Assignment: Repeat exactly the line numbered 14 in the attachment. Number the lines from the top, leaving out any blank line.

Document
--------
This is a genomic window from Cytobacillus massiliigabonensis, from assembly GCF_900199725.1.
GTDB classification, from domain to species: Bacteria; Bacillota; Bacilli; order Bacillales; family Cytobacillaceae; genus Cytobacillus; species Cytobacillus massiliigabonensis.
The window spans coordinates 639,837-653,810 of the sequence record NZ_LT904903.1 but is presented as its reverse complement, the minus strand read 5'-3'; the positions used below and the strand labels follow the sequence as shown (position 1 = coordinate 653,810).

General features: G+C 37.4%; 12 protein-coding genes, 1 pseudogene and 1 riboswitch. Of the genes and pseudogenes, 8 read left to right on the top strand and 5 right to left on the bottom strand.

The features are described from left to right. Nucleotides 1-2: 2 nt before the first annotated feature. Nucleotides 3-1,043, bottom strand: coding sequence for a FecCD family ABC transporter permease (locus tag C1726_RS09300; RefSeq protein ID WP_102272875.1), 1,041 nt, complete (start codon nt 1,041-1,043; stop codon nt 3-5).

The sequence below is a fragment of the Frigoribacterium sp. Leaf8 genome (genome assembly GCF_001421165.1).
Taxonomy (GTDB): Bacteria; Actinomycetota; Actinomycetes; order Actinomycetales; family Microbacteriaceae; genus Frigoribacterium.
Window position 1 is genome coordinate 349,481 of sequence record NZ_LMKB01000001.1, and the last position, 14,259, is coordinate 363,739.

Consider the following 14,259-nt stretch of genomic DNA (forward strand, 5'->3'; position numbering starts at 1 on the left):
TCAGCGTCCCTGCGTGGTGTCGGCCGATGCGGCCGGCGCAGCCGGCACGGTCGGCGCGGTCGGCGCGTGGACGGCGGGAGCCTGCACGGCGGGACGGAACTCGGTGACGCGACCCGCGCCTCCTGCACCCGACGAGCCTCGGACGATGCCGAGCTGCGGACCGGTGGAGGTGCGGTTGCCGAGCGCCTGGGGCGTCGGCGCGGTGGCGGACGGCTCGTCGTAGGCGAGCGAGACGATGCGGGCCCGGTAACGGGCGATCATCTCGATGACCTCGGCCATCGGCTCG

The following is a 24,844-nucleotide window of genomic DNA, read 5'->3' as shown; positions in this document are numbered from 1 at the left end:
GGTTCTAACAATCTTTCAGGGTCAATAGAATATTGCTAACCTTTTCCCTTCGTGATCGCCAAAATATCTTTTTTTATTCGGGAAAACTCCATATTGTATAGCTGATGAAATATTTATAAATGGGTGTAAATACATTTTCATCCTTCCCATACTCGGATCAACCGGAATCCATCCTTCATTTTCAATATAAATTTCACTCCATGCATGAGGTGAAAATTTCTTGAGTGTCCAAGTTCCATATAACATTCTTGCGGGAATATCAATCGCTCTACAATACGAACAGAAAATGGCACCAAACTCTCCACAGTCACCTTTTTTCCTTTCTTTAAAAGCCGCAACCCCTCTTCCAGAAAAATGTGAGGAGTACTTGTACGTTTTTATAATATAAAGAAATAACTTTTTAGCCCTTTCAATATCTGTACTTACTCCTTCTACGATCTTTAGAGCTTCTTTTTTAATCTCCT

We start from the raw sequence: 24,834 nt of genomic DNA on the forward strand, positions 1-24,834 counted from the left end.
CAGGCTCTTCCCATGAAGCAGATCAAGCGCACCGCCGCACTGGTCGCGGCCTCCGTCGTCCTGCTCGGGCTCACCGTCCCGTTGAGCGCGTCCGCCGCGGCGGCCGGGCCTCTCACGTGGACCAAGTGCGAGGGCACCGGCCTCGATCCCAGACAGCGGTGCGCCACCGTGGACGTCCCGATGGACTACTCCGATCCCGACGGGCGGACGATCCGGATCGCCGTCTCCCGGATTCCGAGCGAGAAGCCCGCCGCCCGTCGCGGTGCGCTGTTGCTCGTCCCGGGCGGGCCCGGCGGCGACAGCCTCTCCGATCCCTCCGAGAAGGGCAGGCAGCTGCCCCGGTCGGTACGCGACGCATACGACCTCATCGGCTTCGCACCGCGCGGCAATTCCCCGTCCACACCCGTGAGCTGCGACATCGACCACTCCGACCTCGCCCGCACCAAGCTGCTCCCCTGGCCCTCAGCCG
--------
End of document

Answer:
CAGGCTCTTCCCATGAAGCAGATCAAGCGCACCGCCGCACTGGTCGCGGCCTCCGTCGTCCTGCTCGGGCTCACCGTCCCGTTGAGCGCGTCCGCCGCGGCGGCCGGGCCTCTCACGTGGACCAAGTGCGAGGGCACCGGCCTCGATCCCAGACAGCGGTGCGCCACCGTGGACGTCCCGATGGACTACTCCGATCCCGACGGGCGGACGATCCGGATCGCCGTCTCCCGGATTCCGAGCGAGAAGCCCGCCGCCCGTCGCGGTGCGCTGTTGCTCGTCCCGGGCGGGCCCGGCGGCGACAGCCTCTCCGATCCCTCCGAGAAGGGCAGGCAGCTGCCCCGGTCGGTACGCGACGCATACGACCTCATCGGCTTCGCACCGCGCGGCAATTCCCCGTCCACACCCGTGAGCTGCGACATCGACCACTCCGACCTCGCCCGCACCAAGCTGCTCCCCTGGCCCTCAGCCG